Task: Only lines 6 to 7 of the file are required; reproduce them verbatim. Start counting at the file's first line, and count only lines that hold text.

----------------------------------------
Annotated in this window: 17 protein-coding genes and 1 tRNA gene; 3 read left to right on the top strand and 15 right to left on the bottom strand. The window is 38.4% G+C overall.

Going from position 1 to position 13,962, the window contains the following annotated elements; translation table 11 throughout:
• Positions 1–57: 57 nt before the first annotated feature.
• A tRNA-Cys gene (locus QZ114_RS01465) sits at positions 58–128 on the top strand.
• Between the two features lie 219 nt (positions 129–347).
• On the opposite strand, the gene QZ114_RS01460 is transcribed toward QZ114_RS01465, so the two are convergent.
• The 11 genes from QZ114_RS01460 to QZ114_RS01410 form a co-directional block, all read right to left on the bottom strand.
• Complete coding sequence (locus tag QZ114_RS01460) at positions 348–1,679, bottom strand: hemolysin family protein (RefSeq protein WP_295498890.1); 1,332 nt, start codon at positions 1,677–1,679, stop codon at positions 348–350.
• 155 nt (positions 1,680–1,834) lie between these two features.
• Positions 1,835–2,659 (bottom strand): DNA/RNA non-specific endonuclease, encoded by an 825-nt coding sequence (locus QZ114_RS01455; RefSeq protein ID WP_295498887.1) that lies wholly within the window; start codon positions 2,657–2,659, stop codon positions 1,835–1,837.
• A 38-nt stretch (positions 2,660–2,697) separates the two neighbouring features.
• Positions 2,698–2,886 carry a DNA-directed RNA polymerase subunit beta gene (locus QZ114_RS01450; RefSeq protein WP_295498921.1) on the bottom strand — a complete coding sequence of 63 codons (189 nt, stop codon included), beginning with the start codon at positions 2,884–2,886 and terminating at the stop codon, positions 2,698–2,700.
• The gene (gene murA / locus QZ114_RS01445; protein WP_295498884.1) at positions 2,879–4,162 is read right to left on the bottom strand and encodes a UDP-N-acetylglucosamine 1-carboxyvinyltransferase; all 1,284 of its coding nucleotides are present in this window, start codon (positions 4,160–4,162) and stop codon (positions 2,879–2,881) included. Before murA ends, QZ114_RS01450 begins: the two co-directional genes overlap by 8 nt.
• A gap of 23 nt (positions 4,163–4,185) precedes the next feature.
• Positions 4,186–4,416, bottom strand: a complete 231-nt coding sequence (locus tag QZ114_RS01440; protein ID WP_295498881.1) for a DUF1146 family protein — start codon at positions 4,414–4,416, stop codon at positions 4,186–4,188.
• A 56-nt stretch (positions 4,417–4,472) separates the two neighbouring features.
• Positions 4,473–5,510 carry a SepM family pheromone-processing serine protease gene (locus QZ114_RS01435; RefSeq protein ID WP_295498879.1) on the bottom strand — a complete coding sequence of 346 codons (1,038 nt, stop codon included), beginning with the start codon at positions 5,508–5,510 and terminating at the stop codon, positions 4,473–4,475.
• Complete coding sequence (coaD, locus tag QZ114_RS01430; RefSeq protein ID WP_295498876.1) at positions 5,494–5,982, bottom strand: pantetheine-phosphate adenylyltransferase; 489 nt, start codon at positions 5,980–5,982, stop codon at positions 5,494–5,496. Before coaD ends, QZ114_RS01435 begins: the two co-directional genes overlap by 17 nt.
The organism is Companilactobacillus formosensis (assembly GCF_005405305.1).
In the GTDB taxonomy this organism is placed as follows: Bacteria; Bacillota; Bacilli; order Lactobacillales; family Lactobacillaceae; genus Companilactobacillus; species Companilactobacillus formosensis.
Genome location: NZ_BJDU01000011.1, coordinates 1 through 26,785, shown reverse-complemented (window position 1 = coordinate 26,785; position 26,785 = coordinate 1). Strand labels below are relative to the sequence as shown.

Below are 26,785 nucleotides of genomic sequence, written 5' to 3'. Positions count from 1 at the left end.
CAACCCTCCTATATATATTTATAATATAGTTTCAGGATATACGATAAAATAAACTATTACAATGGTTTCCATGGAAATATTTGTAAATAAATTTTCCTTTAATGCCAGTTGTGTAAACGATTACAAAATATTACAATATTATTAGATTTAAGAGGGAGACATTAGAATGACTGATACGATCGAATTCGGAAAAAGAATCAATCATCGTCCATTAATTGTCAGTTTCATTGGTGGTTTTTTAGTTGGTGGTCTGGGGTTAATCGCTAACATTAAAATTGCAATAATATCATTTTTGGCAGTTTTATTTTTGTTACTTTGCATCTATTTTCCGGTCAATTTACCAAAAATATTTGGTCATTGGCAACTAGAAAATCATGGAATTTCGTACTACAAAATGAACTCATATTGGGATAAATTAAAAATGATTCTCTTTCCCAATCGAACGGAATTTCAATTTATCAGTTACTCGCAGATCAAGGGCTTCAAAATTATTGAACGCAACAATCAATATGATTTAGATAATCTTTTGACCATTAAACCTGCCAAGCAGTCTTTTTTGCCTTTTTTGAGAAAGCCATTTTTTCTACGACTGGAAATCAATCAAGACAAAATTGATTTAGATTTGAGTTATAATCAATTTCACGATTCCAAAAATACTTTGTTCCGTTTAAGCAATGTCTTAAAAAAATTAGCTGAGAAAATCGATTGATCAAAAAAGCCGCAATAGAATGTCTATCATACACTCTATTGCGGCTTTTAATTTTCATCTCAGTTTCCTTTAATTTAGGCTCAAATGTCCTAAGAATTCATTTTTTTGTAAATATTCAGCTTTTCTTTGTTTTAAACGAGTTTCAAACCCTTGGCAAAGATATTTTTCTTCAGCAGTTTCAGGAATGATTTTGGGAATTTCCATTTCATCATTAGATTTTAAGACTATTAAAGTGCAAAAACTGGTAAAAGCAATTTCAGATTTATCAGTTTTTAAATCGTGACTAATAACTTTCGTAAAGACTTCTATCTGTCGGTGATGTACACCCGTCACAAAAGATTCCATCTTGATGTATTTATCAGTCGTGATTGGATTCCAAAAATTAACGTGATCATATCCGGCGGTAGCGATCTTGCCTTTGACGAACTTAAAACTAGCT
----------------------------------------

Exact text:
• On the opposite strand, the gene QZ114_RS01460 is transcribed toward QZ114_RS01465, so the two are convergent.
• The 11 genes from QZ114_RS01460 to QZ114_RS01410 form a co-directional block, all read right to left on the bottom strand.